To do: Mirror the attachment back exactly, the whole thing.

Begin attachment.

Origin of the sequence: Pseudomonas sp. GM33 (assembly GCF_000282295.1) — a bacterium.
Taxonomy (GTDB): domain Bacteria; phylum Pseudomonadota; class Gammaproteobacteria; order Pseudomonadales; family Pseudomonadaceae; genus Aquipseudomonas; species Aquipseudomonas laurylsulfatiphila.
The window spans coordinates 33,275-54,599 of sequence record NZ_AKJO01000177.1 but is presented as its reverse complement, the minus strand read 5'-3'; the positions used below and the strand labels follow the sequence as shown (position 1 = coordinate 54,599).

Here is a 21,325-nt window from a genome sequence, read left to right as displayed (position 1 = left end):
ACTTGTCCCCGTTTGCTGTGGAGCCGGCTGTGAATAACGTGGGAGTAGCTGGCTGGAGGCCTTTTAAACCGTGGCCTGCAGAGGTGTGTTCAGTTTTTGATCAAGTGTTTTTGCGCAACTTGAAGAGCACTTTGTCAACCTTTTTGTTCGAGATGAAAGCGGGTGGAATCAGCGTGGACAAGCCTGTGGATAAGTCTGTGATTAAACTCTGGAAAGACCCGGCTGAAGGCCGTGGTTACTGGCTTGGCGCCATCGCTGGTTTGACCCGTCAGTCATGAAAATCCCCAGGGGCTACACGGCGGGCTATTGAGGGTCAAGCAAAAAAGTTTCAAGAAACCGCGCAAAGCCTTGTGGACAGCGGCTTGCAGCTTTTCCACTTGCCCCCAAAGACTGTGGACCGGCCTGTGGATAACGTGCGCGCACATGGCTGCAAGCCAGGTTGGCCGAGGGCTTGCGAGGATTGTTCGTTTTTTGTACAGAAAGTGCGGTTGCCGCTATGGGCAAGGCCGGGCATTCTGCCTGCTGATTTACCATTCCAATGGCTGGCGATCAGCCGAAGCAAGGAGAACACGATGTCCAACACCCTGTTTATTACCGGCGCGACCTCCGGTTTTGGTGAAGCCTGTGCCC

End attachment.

Origin of the sequence: Pseudomonas sp. GM33 (assembly GCF_000282295.1) — a bacterium.
Taxonomy (GTDB): domain Bacteria; phylum Pseudomonadota; class Gammaproteobacteria; order Pseudomonadales; family Pseudomonadaceae; genus Aquipseudomonas; species Aquipseudomonas laurylsulfatiphila.
The window spans coordinates 33,275-54,599 of sequence record NZ_AKJO01000177.1 but is presented as its reverse complement, the minus strand read 5'-3'; the positions used below and the strand labels follow the sequence as shown (position 1 = coordinate 54,599).

Here is a 21,325-nt window from a genome sequence, read left to right as displayed (position 1 = left end):
ACTTGTCCCCGTTTGCTGTGGAGCCGGCTGTGAATAACGTGGGAGTAGCTGGCTGGAGGCCTTTTAAACCGTGGCCTGCAGAGGTGTGTTCAGTTTTTGATCAAGTGTTTTTGCGCAACTTGAAGAGCACTTTGTCAACCTTTTTGTTCGAGATGAAAGCGGGTGGAATCAGCGTGGACAAGCCTGTGGATAAGTCTGTGATTAAACTCTGGAAAGACCCGGCTGAAGGCCGTGGTTACTGGCTTGGCGCCATCGCTGGTTTGACCCGTCAGTCATGAAAATCCCCAGGGGCTACACGGCGGGCTATTGAGGGTCAAGCAAAAAAGTTTCAAGAAACCGCGCAAAGCCTTGTGGACAGCGGCTTGCAGCTTTTCCACTTGCCCCCAAAGACTGTGGACCGGCCTGTGGATAACGTGCGCGCACATGGCTGCAAGCCAGGTTGGCCGAGGGCTTGCGAGGATTGTTCGTTTTTTGTACAGAAAGTGCGGTTGCCGCTATGGGCAAGGCCGGGCATTCTGCCTGCTGATTTACCATTCCAATGGCTGGCGATCAGCCGAAGCAAGGAGAACACGATGTCCAACACCCTGTTTATTACCGGCGCGACCTCCGGTTTTGGTGAAGCCTGTGCCC